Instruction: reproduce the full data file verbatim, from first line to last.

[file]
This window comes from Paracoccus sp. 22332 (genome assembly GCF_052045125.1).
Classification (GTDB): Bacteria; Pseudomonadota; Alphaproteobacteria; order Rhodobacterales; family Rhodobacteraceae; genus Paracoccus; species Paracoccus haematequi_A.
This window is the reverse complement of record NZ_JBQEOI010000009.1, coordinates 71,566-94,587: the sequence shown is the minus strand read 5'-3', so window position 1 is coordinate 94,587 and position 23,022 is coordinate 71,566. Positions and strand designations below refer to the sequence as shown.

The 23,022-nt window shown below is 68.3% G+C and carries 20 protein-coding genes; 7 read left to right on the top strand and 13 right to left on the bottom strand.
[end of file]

This window comes from Paracoccus sp. 22332 (genome assembly GCF_052045125.1).
Classification (GTDB): Bacteria; Pseudomonadota; Alphaproteobacteria; order Rhodobacterales; family Rhodobacteraceae; genus Paracoccus; species Paracoccus haematequi_A.
This window is the reverse complement of record NZ_JBQEOI010000009.1, coordinates 71,566-94,587: the sequence shown is the minus strand read 5'-3', so window position 1 is coordinate 94,587 and position 23,022 is coordinate 71,566. Positions and strand designations below refer to the sequence as shown.

The 23,022-nt window shown below is 68.3% G+C and carries 20 protein-coding genes; 7 read left to right on the top strand and 13 right to left on the bottom strand.